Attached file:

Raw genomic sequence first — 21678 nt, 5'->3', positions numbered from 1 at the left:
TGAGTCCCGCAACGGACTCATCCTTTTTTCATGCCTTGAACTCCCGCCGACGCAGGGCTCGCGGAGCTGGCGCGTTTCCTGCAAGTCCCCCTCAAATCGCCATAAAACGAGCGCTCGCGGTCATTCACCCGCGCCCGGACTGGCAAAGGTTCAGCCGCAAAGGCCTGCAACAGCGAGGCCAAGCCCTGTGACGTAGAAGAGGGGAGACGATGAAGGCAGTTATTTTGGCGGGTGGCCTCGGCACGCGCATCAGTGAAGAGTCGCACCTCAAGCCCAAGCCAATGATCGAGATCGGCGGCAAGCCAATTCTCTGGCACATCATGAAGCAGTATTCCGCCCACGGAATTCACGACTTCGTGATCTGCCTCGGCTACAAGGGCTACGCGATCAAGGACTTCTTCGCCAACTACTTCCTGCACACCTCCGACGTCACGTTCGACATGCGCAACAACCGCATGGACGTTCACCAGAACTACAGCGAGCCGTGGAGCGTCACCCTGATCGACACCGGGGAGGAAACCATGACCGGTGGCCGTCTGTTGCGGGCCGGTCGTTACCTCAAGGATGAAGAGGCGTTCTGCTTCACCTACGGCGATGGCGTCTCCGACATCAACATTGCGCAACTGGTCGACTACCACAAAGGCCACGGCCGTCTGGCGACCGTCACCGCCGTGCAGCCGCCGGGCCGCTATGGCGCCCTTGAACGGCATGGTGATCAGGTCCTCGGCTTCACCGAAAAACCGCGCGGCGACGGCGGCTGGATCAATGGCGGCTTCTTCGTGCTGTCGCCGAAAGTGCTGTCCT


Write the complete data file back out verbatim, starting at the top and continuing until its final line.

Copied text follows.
Raw genomic sequence first — 21678 nt, 5'->3', positions numbered from 1 at the left:
TGAGTCCCGCAACGGACTCATCCTTTTTTCATGCCTTGAACTCCCGCCGACGCAGGGCTCGCGGAGCTGGCGCGTTTCCTGCAAGTCCCCCTCAAATCGCCATAAAACGAGCGCTCGCGGTCATTCACCCGCGCCCGGACTGGCAAAGGTTCAGCCGCAAAGGCCTGCAACAGCGAGGCCAAGCCCTGTGACGTAGAAGAGGGGAGACGATGAAGGCAGTTATTTTGGCGGGTGGCCTCGGCACGCGCATCAGTGAAGAGTCGCACCTCAAGCCCAAGCCAATGATCGAGATCGGCGGCAAGCCAATTCTCTGGCACATCATGAAGCAGTATTCCGCCCACGGAATTCACGACTTCGTGATCTGCCTCGGCTACAAGGGCTACGCGATCAAGGACTTCTTCGCCAACTACTTCCTGCACACCTCCGACGTCACGTTCGACATGCGCAACAACCGCATGGACGTTCACCAGAACTACAGCGAGCCGTGGAGCGTCACCCTGATCGACACCGGGGAGGAAACCATGACCGGTGGCCGTCTGTTGCGGGCCGGTCGTTACCTCAAGGATGAAGAGGCGTTCTGCTTCACCTACGGCGATGGCGTCTCCGACATCAACATTGCGCAACTGGTCGACTACCACAAAGGCCACGGCCGTCTGGCGACCGTCACCGCCGTGCAGCCGCCGGGCCGCTATGGCGCCCTTGAACGGCATGGTGATCAGGTCCTCGGCTTCACCGAAAAACCGCGCGGCGACGGCGGCTGGATCAATGGCGGCTTCTTCGTGCTGTCGCCGAAAGTGCTGTCCT